40 Millenial Scale Climate Change Last glacial maximum (LGM): ~21kya Bolling/Allerod warming-> Younger Dryas cooling:~ kya Heinrich events Dansgaard-Oeschger events

41 Last glacial maximum (~20 Ky) Cold, dry and windy Continent-sized ice sheets (Laurentide ice sheet over North America) 110m lower sea level than present

42 Tropical debate over LGM cooling Small tropical cooling (~2°C ) : CLIMAP reconstruction based on the changes in planktic fauna and flora in the low-latitude oceans. Other evidences: biochemical composition of plankton shells (double bonds of alkenones), δ 18 O measurements on the CaCO 3 shells of plankton. Large tropical cooling (~5°C ): Mountain glacial ice line change, noble gases dissolved in glacial-age groundwater. GCMs can only get level of ice sheet and tropical glacier growth with ~5ºC shift in tropical temperature

43 Abrupt climate change Heinrich events: ice-rafted debris & terrigenous material found in deep-sea cores, corresponding to Greenland ice core low δ 18 O. Dansgaard-Oeschger cycle: A series of warm-cold oscillation punctuated the last glaciation from 15 to 110 Kyr BP. The D-O cycles have been marked by abrupt terminations, and often by abrupt onsets.

44 Heinrich and D-O events

45 Antarctic Record v. Greenland An absence of D-O events in Antarctica

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47 Younger Dryas

48 The Younger Dryas was first detected from layers in north European bog peat, and named for the alpine/tundra plant Dryas octopetala. It was a brief (approximately /- 70year [1]) cold climate period following the Bölling/Allerød interstadial at the end of the Pleistocene, and preceding the Preboreal of the early Holocene. It is dated approximately 12,900-11,500 BP calibrated, or 11,000-10,000 BP uncalibrated, but dating is difficult because it occurs during a radiocarbon plateau It is dated approximately 12,900-11,500 BP calibrated, or 11,000-10,000 BP uncalibrated, but dating is difficult because it occurs during a radiocarbon plateau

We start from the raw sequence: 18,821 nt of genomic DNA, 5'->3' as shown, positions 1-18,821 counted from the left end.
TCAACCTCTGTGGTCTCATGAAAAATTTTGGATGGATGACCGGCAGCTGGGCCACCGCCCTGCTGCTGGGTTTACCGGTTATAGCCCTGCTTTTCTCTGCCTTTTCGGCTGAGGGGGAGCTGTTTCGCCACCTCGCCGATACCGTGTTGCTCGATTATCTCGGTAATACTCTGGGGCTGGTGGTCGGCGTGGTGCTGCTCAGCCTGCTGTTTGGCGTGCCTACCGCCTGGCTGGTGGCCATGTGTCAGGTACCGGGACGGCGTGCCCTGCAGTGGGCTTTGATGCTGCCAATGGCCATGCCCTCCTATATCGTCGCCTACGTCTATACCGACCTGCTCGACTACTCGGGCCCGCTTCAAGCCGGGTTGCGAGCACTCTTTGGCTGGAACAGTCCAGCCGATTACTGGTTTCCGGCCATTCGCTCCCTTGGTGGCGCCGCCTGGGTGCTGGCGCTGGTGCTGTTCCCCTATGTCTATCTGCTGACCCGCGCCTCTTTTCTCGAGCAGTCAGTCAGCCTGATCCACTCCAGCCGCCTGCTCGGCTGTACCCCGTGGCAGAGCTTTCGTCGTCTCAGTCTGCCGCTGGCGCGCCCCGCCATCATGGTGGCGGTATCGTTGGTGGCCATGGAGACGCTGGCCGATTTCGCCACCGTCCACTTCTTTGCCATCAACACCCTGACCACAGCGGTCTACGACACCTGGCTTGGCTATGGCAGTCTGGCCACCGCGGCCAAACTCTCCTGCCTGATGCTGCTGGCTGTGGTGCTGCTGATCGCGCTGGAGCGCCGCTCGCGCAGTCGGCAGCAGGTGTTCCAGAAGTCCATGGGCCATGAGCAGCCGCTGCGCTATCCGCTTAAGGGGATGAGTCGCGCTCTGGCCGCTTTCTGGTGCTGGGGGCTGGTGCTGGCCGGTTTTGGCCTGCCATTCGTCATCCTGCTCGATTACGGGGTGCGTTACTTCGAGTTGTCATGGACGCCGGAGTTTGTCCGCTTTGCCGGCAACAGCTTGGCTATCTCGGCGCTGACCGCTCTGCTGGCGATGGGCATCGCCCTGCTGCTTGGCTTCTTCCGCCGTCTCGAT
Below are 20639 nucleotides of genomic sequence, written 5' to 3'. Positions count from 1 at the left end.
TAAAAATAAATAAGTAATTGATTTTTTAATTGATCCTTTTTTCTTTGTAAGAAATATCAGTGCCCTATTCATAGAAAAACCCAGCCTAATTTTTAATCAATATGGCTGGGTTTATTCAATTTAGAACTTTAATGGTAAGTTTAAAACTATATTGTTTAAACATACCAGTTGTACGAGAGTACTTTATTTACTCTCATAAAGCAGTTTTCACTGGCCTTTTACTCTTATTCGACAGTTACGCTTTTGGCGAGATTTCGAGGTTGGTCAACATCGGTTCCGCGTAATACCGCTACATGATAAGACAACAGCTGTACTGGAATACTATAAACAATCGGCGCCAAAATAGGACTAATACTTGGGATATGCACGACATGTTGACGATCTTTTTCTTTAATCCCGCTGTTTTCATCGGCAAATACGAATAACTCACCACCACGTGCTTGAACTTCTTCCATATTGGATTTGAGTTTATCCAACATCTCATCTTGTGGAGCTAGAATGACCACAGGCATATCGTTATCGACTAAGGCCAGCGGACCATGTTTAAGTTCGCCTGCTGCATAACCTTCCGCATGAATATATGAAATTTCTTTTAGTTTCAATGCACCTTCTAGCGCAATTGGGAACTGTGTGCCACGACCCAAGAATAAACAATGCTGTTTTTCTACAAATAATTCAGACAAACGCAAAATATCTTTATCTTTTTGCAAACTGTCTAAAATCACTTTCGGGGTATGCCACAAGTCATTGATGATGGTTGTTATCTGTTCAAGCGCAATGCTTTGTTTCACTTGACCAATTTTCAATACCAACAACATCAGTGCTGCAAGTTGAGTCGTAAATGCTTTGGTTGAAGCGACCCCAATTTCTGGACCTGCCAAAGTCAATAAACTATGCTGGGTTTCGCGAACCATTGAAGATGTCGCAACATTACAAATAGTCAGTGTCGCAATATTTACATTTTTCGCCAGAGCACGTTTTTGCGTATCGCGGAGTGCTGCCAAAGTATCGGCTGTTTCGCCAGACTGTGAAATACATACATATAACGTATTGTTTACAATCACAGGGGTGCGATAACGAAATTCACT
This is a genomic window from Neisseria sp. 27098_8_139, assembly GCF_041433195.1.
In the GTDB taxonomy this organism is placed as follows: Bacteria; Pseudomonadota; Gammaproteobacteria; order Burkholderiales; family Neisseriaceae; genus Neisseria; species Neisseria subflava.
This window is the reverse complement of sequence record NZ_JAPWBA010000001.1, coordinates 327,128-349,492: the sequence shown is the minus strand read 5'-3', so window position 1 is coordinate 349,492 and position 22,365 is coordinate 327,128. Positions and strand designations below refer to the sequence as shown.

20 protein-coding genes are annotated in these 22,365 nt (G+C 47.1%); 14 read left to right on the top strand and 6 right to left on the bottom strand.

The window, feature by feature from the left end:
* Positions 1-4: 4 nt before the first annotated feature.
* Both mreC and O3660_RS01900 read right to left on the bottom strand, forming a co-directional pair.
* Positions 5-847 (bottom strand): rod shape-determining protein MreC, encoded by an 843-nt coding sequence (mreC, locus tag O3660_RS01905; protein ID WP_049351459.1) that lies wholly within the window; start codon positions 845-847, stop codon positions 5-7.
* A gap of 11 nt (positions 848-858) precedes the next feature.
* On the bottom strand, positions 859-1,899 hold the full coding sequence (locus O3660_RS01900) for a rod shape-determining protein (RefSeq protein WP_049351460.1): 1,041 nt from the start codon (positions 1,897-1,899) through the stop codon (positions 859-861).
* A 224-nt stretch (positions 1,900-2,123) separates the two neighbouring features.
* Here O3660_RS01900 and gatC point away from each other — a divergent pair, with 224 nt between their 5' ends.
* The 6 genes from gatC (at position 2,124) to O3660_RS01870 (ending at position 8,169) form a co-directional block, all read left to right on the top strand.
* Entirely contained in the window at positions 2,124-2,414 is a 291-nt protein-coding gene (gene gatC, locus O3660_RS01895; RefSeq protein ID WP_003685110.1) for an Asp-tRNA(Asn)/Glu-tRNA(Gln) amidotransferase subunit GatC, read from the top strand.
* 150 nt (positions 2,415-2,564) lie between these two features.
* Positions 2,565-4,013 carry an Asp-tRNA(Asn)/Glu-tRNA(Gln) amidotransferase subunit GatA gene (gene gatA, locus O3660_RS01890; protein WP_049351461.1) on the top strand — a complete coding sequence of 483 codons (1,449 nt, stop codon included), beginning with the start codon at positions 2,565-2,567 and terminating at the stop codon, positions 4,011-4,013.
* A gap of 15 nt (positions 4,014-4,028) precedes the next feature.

49 Younger Dryas The prevailing theory holds that the Younger Dryas was caused by a significant reduction or shutdown of the North Atlantic thermohaline circulation in response to a sudden influx of fresh water from Lake Agassiz and deglaciation in North America. The global climate would then have become locked into the new state until freezing removed the fresh water "lid" from the north Atlantic Ocean. This theory does not explain why South America cooled first.

50 Younger Dryas A problem with this hypothesis is the timing of meltwater pulses that are supposed to have triggered the THC shutdown: it was found that a second meltwater pulse, albeit slightly smaller than the first one, occurred at the end of the YD (Fairbanks, 1989): why didn't it also trigger a similar chain of consequences in the climate system? An alternate explanation (Clement et al., 2001) invokes the abrupt cessation in the El Nino -Southern Oscillation in response to changes in the orbital parameters of the Earth, although how such a change would impact regions away from the Tropics remains to be explained. For further discussion, see: Broecker, WS., Does the trigger for abrupt climate change reside in the oceans or in the atmosphere? Science 300 (5625): JUN

51 Medieval Warming 10th century-14th century in Europe; May recent finding in North America Coincided with a peak in solar activity

52 Little Ice Age A period of cooling from approx. 14th-19th century, occurs after the medieval warming, though there seems to be little global agreement on the timing. Most evidence in Europe and north America Hypotheses of the cause include decreased sunspot activity (Maunder minimum) and increased volcanic activity, others claim it had to do with a decrease in population resulting from the black death and thus a decrease in agricultural activity

53 Global Warming?: The Hockey Stick The infamous Mike Mann’s“Hockey Stick” graph – The temperature is rising rapidly

54 Keeling Curve

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56 Greenland Ice Core

57 Coral Reef Hypothesis –More reef production when sea level rises (warm), increases CO 2 : Positive feedback –Ca HCO 3  CaCO 3 + CO 2 Fe-fertilization: increased dust during glaciation may increase productivity and drawdown CO 2 Biosphere Why CO 2 increased during interglacials (and why drop at glacial max.)

58 Atmospheric CO2 through Earth history How to explain long-term changes in CO 2 ? According to Berner (1994): 1. increase in solar radiation has caused gradual drop in atmospheric CO2 2. high CO2 during Mesozoic and decrease in Cenozoic are due to high Mesozoic relief and Cenozoic mountain uplift combined with decreasing metamorphic/volcanic degassing of CO2 during Cenozoic 3. variable degassing, due to changes in seafloor spreading was not a major control on CO2